Archive for June, 2010

That’s What I Said… In which I let someone else do the talking.

GleeA few months back, I wrote a diatribe about how Nip/Tuck creator Ryan Murphy let the show careen into soapy, camp shlock while he focused on getting Glee off the ground. Stats show it’s one of the most consistently popular posts on MadTues since its inception.

Well, NY Magazine’s Vulture blog has a name for the ailment that finally prompted Nip/Tuck‘s mercy killing. They’re calling it “Ryan Murphy Syndrome,” and they think Glee‘s showing early signs of infection. At first, it was a line item in a piece  predicting the show’s inevitable backlash:

October: Creator Ryan Murphy allows his more outlandish instincts to take over, much as he did with Nip/Tuck. Good-bye, glee-club competitions and fake pregnancies; hello, serial killer who murders for the cause of full instrumentation!

But in a new piece by Mary-Kaye Schilling, she names the disease, and focuses on its prevalence in Murphy’s work:

Murphy’s second TV series, Nip/Tuck, started showing symptoms toward the end of season two. (His first show, Popular, only lasted two seasons, but the seeds of destruction were beginning to sprout.) After fans embraced the fabulously daring, racy, and well-written show about two Miami plastic surgeons, they watched — at first with nervous discomfort, and soon outright dismay — as it jogged, then sprinted, into a soft-porn parody … for five more years. (Seriously, what was up with the serial killer who had no penis in season two?) The main characters — Drs. Christian Troy and Sean McNamara — started out as merely neurotic (one a narcissist, one a depressive), but by the end of season three they had devolved into grotesque cartoons. Murphy’s approach was like that of a comic who thinks, “If a joke works, then telling it again five times — loudly and more broadly — will make it work even better.”

I’m not a Glee fan, by any stretch of the imagination. But I know a few people who adore the show, and I’m kinda tickled at the thought of them losing their baby, like I lost Nip/Tuck. Yeah, I’m a small, small man in that respect.

I’d love to stay and chat, but I’m determined to be done with the Battlestar Galactica reboot this month. I’m as far in as Season 4.5, and it’s kinda awful. The 3rd-Season Curse lives on.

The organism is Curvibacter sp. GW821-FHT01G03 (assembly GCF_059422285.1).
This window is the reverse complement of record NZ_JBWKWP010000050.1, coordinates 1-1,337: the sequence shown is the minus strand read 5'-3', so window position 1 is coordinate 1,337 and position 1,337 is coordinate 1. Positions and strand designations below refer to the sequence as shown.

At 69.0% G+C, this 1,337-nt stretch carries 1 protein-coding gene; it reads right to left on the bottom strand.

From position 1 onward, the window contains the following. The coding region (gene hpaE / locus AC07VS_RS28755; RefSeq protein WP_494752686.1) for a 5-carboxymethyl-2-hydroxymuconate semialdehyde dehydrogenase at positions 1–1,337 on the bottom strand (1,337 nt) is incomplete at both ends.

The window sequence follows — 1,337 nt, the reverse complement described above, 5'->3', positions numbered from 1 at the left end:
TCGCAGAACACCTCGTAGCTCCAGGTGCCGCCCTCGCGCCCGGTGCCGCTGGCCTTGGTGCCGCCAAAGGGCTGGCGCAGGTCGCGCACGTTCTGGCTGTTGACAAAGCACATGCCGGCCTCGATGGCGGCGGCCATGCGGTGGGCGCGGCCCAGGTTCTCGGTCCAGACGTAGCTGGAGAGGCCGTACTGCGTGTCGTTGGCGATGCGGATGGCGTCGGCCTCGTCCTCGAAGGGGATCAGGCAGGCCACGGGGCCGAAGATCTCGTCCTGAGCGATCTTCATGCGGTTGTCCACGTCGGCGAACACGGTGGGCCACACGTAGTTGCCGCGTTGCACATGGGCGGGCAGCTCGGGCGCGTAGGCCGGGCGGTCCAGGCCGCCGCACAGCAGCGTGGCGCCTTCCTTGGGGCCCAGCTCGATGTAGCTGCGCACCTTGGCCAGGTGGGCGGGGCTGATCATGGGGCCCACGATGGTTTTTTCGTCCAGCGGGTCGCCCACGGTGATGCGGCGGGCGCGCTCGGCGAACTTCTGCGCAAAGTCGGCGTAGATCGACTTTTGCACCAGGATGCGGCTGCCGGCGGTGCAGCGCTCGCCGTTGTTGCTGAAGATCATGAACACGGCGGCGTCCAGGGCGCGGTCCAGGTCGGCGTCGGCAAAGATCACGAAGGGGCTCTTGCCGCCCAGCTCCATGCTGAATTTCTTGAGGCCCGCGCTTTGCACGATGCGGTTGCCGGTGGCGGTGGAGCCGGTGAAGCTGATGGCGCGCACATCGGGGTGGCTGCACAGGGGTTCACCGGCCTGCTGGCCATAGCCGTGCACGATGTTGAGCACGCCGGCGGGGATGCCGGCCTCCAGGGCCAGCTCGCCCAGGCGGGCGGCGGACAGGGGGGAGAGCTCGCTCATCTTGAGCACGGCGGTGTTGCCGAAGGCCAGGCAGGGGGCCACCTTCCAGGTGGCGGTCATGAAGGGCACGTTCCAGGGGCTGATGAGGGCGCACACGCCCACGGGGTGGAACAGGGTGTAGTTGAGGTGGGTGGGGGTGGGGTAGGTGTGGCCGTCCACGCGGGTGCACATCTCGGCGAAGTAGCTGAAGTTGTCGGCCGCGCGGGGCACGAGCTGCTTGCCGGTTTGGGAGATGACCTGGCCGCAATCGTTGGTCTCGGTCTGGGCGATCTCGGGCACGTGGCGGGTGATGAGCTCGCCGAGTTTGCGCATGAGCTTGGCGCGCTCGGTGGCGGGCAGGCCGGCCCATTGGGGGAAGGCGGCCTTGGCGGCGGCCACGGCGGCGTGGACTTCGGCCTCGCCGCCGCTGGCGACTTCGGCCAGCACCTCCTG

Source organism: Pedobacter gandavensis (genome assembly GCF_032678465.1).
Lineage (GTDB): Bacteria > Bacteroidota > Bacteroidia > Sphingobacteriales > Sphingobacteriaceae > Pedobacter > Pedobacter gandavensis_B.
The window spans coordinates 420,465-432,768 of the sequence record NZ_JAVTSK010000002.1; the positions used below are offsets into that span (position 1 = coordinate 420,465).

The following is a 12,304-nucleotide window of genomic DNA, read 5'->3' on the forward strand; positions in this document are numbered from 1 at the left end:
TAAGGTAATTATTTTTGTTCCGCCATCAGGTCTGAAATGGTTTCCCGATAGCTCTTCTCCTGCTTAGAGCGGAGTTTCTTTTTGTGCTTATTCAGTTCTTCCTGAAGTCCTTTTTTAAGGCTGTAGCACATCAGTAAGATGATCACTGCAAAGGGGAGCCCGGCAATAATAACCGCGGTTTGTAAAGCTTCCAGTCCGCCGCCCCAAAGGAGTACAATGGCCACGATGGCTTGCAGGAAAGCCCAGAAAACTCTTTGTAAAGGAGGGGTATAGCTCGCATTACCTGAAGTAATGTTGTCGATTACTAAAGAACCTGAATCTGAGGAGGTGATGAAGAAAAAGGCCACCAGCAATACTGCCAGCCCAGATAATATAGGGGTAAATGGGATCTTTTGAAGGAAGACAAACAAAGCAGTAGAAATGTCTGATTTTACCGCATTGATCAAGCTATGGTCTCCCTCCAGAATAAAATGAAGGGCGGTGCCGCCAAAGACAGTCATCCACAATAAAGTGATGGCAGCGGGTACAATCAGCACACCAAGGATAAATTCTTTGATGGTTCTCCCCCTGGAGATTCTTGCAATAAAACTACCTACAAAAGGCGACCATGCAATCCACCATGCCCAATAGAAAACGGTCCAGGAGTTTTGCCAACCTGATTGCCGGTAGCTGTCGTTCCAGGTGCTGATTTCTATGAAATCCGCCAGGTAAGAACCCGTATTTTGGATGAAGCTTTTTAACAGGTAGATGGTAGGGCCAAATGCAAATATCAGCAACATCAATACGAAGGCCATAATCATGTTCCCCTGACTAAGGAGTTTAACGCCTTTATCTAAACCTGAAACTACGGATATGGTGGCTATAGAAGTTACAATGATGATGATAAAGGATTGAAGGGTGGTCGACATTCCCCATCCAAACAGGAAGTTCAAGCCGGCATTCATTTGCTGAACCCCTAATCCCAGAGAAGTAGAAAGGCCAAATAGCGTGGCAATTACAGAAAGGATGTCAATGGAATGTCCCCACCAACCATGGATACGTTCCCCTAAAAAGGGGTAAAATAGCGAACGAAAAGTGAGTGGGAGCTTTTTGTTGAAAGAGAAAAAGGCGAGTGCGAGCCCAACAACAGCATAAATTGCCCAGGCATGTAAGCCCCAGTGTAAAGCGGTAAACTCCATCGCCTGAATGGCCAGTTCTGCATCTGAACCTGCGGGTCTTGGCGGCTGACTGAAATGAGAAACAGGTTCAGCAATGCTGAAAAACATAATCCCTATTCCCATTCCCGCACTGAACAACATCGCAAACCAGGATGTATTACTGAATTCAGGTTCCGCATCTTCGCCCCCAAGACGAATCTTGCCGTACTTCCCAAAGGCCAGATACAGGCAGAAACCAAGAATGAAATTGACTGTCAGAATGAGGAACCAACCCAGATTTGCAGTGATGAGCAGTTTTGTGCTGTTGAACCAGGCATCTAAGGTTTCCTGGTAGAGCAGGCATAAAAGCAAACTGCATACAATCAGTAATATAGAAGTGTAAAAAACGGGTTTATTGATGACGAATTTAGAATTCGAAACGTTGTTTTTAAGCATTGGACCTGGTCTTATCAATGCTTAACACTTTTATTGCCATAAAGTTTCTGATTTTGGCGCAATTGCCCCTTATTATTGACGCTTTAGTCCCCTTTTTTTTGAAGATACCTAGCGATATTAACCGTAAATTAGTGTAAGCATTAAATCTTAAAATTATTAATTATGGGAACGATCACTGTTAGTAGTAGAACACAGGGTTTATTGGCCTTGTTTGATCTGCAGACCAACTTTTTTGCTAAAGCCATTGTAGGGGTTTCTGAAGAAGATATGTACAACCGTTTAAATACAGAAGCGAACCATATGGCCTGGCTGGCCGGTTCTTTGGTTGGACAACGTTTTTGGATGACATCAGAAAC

I’m often told I spend far more time mocking stuff I don’t like than actually highlighting work I do enjoy. Fair point. But it’s hard to have a balance when the overwhelming majority of media output today is pure shite.

Anyway, while this is 4-month-old ad is ancient by web standards, I figured I should share it because while it may not age like fine wine, it’s like the salsa dip in my refridgerator: still pretty good four months later.

Let’s see HTML 5 do this, Steve jobs.

WATCH: And Then There Was Salsa


Charitable Spoiler Alert: Turn away if you haven’t reached the mid-point of Season 2, and want to remain somewhat surprised.

So, HBO’s True Blood is back, and I find myself truly shocked at how satisfying Sunday night’s season premiere was. I used to watch this show in fits of laughter, yelling “this is the worst thing on TV!!” at the screen. Then somewhere early in the second season, it crossed over from “so bad, it’s good” to “pretty good” territory.

I didn’t expect to comment on this premiere, but I found myself reading an open thread at Racialicious, in which Tara’s (Rutina Wesley) state of mind after losing her boyfriend had commenters all in a tizzy. (more…)

Watching this ad always makes me cringe.

See, it’s totally not your grandfather’s hair-restoration foam. That’s probably because gramps’ stuff was more of a potion than a foam. It had shit like goat placenta and eye of newt. But this shit right here? Totally different — the ad tells you as much. How so?

  1. It’s all high-contrast, black-and-white edginess.
  2. The “real-person” actor totally talks like an everyday guy. In all our hey, like.. inarticulate glory.